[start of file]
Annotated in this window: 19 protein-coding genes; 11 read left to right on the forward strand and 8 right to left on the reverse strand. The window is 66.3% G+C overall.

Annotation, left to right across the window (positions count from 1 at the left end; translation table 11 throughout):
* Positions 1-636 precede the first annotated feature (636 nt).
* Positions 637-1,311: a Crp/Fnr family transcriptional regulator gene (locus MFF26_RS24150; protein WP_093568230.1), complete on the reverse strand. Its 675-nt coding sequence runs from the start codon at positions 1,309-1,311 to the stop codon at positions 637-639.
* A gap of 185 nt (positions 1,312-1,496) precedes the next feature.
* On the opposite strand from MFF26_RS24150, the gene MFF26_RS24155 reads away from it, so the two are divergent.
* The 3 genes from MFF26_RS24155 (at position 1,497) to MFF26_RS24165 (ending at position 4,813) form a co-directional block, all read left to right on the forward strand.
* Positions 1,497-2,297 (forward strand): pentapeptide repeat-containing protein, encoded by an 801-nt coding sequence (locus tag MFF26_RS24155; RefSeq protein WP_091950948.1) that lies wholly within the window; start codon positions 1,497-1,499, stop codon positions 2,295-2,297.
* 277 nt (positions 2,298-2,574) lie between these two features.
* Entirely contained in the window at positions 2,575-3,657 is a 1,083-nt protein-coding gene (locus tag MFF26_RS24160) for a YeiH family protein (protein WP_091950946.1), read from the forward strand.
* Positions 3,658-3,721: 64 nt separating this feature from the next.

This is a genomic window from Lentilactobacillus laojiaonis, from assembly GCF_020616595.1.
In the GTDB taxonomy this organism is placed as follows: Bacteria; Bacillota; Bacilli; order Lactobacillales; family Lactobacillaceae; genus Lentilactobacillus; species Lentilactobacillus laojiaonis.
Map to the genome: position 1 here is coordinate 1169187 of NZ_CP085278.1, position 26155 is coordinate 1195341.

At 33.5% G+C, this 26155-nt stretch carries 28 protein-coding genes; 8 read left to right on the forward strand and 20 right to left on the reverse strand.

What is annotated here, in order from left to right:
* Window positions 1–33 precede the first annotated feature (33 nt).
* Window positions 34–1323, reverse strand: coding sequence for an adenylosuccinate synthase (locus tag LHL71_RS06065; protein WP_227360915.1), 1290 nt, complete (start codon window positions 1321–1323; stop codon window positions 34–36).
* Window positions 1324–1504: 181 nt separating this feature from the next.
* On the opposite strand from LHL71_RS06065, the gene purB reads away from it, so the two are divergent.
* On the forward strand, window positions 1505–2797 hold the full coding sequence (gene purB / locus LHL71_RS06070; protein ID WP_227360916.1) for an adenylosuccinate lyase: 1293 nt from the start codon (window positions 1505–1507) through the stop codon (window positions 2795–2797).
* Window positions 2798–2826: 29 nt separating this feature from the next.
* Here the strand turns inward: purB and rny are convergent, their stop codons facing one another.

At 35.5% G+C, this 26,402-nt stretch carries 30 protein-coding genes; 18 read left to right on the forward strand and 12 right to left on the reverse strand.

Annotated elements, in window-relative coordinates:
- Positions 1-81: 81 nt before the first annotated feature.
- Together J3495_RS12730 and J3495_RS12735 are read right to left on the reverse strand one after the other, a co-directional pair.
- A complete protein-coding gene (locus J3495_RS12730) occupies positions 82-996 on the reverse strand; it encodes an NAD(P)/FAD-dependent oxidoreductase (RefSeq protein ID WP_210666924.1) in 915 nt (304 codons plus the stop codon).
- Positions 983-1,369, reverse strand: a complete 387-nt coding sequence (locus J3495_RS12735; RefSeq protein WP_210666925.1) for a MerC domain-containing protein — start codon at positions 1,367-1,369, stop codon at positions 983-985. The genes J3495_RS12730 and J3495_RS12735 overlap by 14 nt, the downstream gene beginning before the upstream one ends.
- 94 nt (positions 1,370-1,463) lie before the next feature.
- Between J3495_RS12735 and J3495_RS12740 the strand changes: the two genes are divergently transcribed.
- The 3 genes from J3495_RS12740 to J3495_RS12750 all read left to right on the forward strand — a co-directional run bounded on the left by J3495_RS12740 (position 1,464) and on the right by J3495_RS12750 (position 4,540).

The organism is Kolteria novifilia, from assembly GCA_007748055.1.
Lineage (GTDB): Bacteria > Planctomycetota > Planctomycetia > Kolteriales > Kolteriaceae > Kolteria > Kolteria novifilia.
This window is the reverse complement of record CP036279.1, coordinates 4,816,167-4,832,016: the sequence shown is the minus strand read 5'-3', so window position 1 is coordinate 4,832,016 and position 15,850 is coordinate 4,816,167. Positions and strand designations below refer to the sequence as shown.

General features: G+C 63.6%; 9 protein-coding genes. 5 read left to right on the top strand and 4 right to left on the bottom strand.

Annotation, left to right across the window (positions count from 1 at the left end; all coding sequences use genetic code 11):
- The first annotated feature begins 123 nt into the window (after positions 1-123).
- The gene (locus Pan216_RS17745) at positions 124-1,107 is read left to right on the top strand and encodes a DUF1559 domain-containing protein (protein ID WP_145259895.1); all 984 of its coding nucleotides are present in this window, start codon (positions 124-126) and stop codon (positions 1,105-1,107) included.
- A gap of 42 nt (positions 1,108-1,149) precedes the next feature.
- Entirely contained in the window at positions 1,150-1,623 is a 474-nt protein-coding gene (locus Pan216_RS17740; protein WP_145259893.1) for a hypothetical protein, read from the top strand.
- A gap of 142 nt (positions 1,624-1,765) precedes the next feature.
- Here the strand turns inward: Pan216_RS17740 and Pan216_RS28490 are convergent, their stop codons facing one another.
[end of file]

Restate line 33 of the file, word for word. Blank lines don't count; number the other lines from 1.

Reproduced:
The organism is Kolteria novifilia, from assembly GCA_007748055.1.